When the popular movie review aggregation site Rotten Tomatoes gave their "rotten" verdict to David Ayer's heavily hyped comic book movie Suicide Squad, fans weren't too pleased. Well, that might actually be an understatement. More than 18,000 of them actually signed a petition to get the site taken down, citing "unjust" negative reviews for what they perceive to be "really great movies."

That misplaced anger doesn't change the fact that Suicide Squad's Rotten Tomatoes score of 28 percent (as of this writing) ranks it as one of the lowest-rated comic book adaptations in recent memory. This comes just months after Batman v Superman: Dawn of Justice was given a harsh 27 percent score by the site. This score has Suicide Squad in some unenviable company within the genre, but here are six famously bad superhero movie entries that actually wound up with a better ranking.


Rotten Tomatoes Consensus: "Loud, excessively busy, and often boring, Batman Forever nonetheless has the charisma of Jim Carrey and Tommy Lee Jones to offer mild relief."

No one could have expected Suicide Squad to score lower than 1997's Batman & Robin, but it still couldn't beat out Joel Schumacher's other pointy-eared misstep, Batman Forever.


Rotten Tomatoes Consensus: "While Ben Affleck fits the role and the story is sporadically interesting, Daredevil is ultimately a dull, brooding origin story that fails to bring anything new to the genre."

Before Marvel redeemed Daredevil with his own critically acclaimed Netflix series, the Man Without Fear was the subject of one of the earliest bombs of the modern superhero craze. Starring Ben Affleck, Jennifer Garner, and Colin Farrell, Daredevil is probably best remembered for destroying its own credibility during the maligned playground fight scene.


Rotten Tomatoes Consensus: "X-Men: The Last Stand provides plenty of mutant action for fans of the franchise, even if it does so at the expense of its predecessors' deeper character moments."

This is another team-up movie that couldn't quite pass the critics' test, but at least X-Men: The Last Stand comes close to Rotten Tomatoes' minimum "fresh" score of 60 percent. 

4. SPIDER-MAN 3 (2007) // TOMATOMETER: 63%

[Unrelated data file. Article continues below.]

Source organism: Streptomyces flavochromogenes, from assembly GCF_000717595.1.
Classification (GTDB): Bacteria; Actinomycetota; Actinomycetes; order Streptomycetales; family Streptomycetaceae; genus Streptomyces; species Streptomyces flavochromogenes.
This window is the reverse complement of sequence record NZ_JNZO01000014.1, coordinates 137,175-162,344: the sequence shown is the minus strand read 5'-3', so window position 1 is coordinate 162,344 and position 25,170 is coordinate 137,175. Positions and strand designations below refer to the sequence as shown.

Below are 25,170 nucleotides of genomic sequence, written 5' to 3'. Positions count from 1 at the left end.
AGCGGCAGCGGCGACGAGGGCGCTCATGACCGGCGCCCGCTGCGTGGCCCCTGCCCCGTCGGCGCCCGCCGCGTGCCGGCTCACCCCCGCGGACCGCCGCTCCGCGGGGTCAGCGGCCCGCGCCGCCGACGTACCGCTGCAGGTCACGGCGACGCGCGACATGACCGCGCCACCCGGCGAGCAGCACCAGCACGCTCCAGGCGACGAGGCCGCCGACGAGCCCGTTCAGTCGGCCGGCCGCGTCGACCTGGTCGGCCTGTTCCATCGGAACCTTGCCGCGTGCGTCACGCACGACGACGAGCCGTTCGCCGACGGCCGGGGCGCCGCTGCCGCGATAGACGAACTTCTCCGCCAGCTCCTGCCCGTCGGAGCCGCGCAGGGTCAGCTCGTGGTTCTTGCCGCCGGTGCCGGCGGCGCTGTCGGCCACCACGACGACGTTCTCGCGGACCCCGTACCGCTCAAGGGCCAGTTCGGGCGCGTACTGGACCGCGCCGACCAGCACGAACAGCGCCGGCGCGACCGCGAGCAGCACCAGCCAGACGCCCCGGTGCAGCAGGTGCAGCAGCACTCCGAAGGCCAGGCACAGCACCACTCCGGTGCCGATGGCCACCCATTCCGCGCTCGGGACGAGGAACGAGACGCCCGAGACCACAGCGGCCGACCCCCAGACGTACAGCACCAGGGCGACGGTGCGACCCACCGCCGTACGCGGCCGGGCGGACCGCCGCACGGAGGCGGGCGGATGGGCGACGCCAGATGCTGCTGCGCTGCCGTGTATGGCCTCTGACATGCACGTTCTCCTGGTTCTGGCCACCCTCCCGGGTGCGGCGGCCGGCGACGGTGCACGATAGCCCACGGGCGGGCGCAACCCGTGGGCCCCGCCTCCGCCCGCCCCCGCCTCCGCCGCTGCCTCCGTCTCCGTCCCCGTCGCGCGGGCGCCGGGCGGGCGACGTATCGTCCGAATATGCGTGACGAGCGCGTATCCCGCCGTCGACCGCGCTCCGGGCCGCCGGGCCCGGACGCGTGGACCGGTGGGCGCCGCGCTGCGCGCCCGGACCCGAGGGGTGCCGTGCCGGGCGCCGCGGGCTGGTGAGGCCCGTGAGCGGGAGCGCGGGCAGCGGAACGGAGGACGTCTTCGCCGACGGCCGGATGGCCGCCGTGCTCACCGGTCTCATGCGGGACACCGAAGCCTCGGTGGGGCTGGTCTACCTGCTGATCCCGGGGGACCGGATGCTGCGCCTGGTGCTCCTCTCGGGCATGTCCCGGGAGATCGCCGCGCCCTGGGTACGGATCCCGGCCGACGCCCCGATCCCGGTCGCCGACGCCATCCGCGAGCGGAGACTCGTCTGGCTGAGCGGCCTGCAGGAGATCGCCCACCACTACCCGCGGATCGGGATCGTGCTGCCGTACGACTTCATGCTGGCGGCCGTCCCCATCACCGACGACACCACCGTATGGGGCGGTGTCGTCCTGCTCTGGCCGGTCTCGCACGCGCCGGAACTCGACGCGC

Rotten Tomatoes Consensus: "Though there are more characters and plotlines, and the action sequences still dazzle, Spider-Man 3 nonetheless isn't quite as refined as the first two."

Before Spider-Man was recast starring Tom Holland—and before that with Andrew Garfield—Tobey Maguire took one last spin on the web as he battled a granulated Thomas Hayden Church, James Franco on a flying snowboard, and Topher Grace, as a cannibalistic villain in a gooey alien costume. Members of the cast are still pulling themselves out of career purgatory after this one.


Rotten Tomatoes Consensus: "While an improvement on its predecessor, Fantastic Four: Rise of the Silver Surfer is nevertheless a juvenile, simplistic picture that has little benefit beyond its special effects."

Even Suicide Squad couldn't out-rotten 2015's Fantastic Four reboot, but it still lags behind 2007's Fantastic Four: Rise of the Silver Surfer. This is the movie that infamously replaced the villainous Galactus with a planet-sized dust cloud and gave the Silver Surfer a TV screen on his stomach like a Teletubby, yet the Squad still couldn't measure up. 


Rotten Tomatoes Consensus: "Though Hugh Jackman gives his all, he can't help X-Men Origins: Wolverine overcome a cliché-ridden script and familiar narrative."

Critics couldn't find much positive to say about Wolverine's ill-fated origin film from 2009. The movie's shoddy special effects and paper-thin characters almost killed interest in the X-Men franchise, and it would be years before the series would become a certified blockbuster again.